Safety bicycle

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1885 Rover safety bicycle in the London Science Museum Rover safety bicycle of 1885 (right).jpg
1885 Rover safety bicycle in the London Science Museum
1887 advertisement for a safety bicycle, Wolverhampton, England Safety bicycle 1887.jpg
1887 advertisement for a safety bicycle, Wolverhampton, England

A safety bicycle (or simply a safety) is a type of bicycle that became very popular beginning in the late 1880s as an alternative to the penny-farthing ("ordinary") and is now the most common type of bicycle. Early bicycles of this style were known as safety bicycles because they were noted for, and marketed as, being safer than the high wheelers they were replacing. [1] Even though modern bicycles use a similar design, the term is rarely used today and is considered obsolete outside circles familiar with high wheelers. [2]

Contents

Definition

The term 'safety bicycle' was used in the 1880s for any alternative to the penny-farthing. The front and rear wheel were not necessarily the same size. [3] Later historians began to use the term in a more restricted way, for the design that was a direct ancestor to most modern bicycles. [4] [5]

"Diamond frame" is also sometimes used as a term for safety bicycles, even though this technically only refers to a certain type of safety bicycle. The retronym "upright bicycle" is used to distinguish the style from recumbent bicycles.

History

An 1880 penny-farthing (left), and a 1886 Rover safety bicycle (right) L-Hochrad.png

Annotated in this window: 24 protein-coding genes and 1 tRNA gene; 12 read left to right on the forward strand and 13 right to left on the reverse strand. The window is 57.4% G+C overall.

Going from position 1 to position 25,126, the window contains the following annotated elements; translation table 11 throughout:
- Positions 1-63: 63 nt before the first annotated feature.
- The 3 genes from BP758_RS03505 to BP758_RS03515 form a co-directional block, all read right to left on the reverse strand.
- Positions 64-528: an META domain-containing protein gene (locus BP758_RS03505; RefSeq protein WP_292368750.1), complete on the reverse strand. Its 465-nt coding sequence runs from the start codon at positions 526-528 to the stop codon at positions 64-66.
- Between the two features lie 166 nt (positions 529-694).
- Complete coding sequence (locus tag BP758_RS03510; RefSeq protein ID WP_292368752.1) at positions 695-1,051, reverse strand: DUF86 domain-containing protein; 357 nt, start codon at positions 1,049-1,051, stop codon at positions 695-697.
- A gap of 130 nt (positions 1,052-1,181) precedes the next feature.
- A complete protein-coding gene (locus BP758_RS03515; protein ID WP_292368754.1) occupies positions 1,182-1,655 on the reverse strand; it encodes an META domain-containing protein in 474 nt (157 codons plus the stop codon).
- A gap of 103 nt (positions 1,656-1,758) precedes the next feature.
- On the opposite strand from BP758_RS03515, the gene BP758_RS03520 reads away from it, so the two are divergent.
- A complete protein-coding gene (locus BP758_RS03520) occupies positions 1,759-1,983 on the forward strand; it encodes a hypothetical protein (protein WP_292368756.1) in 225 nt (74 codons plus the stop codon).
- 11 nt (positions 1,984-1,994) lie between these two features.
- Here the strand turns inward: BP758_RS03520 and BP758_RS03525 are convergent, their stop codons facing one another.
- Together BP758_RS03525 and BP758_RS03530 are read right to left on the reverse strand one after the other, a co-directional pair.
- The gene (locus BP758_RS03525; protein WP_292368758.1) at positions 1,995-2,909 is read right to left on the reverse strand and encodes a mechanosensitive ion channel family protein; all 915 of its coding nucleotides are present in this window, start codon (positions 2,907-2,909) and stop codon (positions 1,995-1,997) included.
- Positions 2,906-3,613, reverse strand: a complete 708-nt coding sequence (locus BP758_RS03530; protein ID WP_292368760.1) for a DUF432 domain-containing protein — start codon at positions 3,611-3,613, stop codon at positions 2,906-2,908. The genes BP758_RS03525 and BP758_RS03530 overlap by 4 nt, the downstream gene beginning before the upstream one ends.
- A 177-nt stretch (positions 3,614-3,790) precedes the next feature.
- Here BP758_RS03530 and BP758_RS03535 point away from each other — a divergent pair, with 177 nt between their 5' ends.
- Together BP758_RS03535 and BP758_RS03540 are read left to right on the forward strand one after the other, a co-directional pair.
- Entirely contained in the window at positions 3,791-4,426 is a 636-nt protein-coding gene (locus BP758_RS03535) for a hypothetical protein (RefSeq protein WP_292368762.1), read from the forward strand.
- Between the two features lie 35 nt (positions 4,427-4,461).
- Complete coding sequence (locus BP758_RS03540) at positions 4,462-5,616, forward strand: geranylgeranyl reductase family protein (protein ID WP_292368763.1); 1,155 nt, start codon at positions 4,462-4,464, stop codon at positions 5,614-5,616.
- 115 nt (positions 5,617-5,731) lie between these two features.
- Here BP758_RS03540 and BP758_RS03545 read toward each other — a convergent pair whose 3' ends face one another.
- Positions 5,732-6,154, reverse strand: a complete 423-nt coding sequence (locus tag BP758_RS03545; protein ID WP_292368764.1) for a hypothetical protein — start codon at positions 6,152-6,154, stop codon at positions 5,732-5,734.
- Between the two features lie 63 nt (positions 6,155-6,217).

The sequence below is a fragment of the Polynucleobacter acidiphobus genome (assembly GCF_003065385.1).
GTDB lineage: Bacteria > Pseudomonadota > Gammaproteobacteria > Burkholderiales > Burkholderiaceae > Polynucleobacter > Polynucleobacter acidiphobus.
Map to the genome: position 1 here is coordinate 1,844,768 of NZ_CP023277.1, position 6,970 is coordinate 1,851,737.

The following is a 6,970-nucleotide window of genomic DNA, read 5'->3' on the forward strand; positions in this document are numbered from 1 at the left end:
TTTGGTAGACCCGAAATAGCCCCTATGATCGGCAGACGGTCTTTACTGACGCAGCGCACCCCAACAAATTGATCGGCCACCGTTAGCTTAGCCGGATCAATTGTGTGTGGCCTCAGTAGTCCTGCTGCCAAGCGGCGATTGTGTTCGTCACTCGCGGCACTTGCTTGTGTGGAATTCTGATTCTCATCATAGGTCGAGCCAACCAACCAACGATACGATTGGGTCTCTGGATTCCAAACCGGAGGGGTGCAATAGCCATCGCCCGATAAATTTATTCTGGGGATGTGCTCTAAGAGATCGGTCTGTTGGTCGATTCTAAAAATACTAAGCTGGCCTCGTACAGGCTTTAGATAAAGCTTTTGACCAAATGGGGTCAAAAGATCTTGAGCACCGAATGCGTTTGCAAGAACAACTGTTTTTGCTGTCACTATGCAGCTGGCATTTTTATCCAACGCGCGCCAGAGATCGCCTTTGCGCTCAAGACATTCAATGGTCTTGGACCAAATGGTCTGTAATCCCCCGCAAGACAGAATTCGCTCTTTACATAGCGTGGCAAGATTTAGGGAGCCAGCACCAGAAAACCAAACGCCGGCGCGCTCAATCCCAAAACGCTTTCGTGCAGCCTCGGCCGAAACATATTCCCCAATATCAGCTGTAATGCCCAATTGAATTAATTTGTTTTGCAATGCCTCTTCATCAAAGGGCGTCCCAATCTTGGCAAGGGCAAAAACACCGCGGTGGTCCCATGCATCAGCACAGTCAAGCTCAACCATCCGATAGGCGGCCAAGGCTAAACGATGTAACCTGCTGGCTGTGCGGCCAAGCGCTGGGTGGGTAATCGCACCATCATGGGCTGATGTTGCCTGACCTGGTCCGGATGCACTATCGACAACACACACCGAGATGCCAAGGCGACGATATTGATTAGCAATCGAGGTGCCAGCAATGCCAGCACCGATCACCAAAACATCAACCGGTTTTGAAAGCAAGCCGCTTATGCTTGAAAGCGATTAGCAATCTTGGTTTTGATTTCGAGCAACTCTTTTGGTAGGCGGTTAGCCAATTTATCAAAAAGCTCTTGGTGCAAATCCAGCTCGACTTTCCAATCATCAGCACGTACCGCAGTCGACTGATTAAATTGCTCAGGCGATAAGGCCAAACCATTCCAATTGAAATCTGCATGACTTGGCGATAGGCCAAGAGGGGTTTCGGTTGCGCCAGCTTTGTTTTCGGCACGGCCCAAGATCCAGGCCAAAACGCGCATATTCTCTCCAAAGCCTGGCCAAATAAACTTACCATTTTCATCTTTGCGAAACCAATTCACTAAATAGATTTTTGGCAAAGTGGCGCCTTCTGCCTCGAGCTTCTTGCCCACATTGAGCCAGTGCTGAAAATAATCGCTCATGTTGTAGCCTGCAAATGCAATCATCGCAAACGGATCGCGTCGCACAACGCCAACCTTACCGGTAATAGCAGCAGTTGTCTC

An 1880 penny-farthing (left), and a 1886 Rover safety bicycle (right)

The first bicycle to be called a "safety" was designed by the English engineer Harry John Lawson (Henry Lawson) in 1876, [6] although other bicycles which fit the description had been developed earlier, such as by Thomas Humber in 1868. [7] Unlike, with penny-farthings, the rider's feet were within reach of the ground, making it easier to stop. The pedals powered the rear wheel, keeping the rider's feet safely away from the front wheel. The original treadle bicycle model used treadles to transfer power to the rear wheel, while the later 1879 model used a chain drive, an important new technology that had previously only been used on tricycles. Lawson's safety failed to catch on, perhaps because of its increased cost, weight and complexity compared to the penny-farthing. [6] One other variation that appeared at about the same time is the dwarf, exemplified by the Kangaroo, and with a chain-driven front wheel.

By 1885, the safety bicycles cataloged in Henry Sturmey's Indispensable Handbook to the Safety Bicycle included seven with lever front-drives, 44 with geared front-drives, and only nine with chain rear-drives. [4] [5] In that same year, John Kemp Starley (J. K. Starley) came out with the first commercially successful safety bicycle he named the Rover. [8] [9] The first modern bicycle, was heavier and more expensive than penny-farthings, but lighter and cheaper than tricycles of the day. [10] In its original form it used indirect steering; later, direct steering was adopted and the bicycle proved to be a hit. [11]

Overman Victor bicycle of 1893 Overman victor flyer bicycle.png
Overman Victor bicycle of 1893

The Overman Wheel Company, founded 1882, was the first manufacturer of safety bicycles in the United States, in their factory complex in Chicopee, Massachusetts. [12] Following their creation in England, Overman rushed a safety bicycle to production before the end of 1887. [13] Overman was known for making all-steel bicycles with no cast metal parts. [12] The Overman Victor bicycle was said to be of higher quality and lower weight than other bicycles of its time. [12] By 1893, the Overman factory made the complete bicycle, including tyres, saddles, rims, etc. [14]